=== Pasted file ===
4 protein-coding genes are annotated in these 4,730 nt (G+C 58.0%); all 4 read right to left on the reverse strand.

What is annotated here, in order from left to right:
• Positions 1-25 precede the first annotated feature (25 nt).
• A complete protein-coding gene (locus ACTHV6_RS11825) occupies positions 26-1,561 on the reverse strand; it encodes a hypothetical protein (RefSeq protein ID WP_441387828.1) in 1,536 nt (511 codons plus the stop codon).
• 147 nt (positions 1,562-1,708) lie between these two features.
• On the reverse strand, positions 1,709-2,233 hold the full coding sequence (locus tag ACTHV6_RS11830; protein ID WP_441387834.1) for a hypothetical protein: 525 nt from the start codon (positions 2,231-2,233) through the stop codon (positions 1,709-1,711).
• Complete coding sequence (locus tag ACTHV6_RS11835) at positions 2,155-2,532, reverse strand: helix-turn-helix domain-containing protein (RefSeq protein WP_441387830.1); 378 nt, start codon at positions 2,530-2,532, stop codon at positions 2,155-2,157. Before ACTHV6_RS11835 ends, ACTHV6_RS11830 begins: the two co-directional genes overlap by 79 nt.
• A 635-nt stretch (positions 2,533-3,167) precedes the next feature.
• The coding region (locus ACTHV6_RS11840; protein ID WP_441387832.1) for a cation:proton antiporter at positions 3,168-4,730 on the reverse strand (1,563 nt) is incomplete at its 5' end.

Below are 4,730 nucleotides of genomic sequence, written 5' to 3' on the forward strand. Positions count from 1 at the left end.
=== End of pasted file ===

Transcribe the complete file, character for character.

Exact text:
4 protein-coding genes are annotated in these 4,730 nt (G+C 58.0%); all 4 read right to left on the reverse strand.

What is annotated here, in order from left to right:
• Positions 1-25 precede the first annotated feature (25 nt).
• A complete protein-coding gene (locus ACTHV6_RS11825) occupies positions 26-1,561 on the reverse strand; it encodes a hypothetical protein (RefSeq protein ID WP_441387828.1) in 1,536 nt (511 codons plus the stop codon).
• 147 nt (positions 1,562-1,708) lie between these two features.
• On the reverse strand, positions 1,709-2,233 hold the full coding sequence (locus tag ACTHV6_RS11830; protein ID WP_441387834.1) for a hypothetical protein: 525 nt from the start codon (positions 2,231-2,233) through the stop codon (positions 1,709-1,711).
• Complete coding sequence (locus tag ACTHV6_RS11835) at positions 2,155-2,532, reverse strand: helix-turn-helix domain-containing protein (RefSeq protein WP_441387830.1); 378 nt, start codon at positions 2,530-2,532, stop codon at positions 2,155-2,157. Before ACTHV6_RS11835 ends, ACTHV6_RS11830 begins: the two co-directional genes overlap by 79 nt.
• A 635-nt stretch (positions 2,533-3,167) precedes the next feature.
• The coding region (locus ACTHV6_RS11840; protein ID WP_441387832.1) for a cation:proton antiporter at positions 3,168-4,730 on the reverse strand (1,563 nt) is incomplete at its 5' end.

Below are 4,730 nucleotides of genomic sequence, written 5' to 3' on the forward strand. Positions count from 1 at the left end.